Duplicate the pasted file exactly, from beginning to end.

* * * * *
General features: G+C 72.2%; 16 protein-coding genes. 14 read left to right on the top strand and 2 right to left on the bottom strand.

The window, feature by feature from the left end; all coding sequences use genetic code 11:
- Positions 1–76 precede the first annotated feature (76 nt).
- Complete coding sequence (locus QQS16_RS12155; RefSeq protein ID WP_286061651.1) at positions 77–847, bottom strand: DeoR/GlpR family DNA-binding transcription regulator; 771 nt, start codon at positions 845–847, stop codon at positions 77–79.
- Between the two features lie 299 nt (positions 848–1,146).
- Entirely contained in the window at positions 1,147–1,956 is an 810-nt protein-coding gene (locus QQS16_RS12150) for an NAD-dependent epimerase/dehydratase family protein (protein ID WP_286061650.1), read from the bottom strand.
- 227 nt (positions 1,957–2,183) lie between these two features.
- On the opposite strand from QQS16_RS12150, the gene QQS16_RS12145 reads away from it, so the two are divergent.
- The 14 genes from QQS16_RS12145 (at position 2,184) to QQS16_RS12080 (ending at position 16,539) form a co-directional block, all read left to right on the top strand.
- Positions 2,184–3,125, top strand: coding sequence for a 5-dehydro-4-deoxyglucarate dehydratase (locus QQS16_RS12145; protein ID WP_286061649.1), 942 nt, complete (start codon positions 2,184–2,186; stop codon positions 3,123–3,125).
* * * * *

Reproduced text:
General features: G+C 72.2%; 16 protein-coding genes. 14 read left to right on the top strand and 2 right to left on the bottom strand.

The window, feature by feature from the left end; all coding sequences use genetic code 11:
- Positions 1–76 precede the first annotated feature (76 nt).
- Complete coding sequence (locus QQS16_RS12155; RefSeq protein ID WP_286061651.1) at positions 77–847, bottom strand: DeoR/GlpR family DNA-binding transcription regulator; 771 nt, start codon at positions 845–847, stop codon at positions 77–79.
- Between the two features lie 299 nt (positions 848–1,146).
- Entirely contained in the window at positions 1,147–1,956 is an 810-nt protein-coding gene (locus QQS16_RS12150) for an NAD-dependent epimerase/dehydratase family protein (protein ID WP_286061650.1), read from the bottom strand.
- 227 nt (positions 1,957–2,183) lie between these two features.
- On the opposite strand from QQS16_RS12150, the gene QQS16_RS12145 reads away from it, so the two are divergent.
- The 14 genes from QQS16_RS12145 (at position 2,184) to QQS16_RS12080 (ending at position 16,539) form a co-directional block, all read left to right on the top strand.
- Positions 2,184–3,125, top strand: coding sequence for a 5-dehydro-4-deoxyglucarate dehydratase (locus QQS16_RS12145; protein ID WP_286061649.1), 942 nt, complete (start codon positions 2,184–2,186; stop codon positions 3,123–3,125).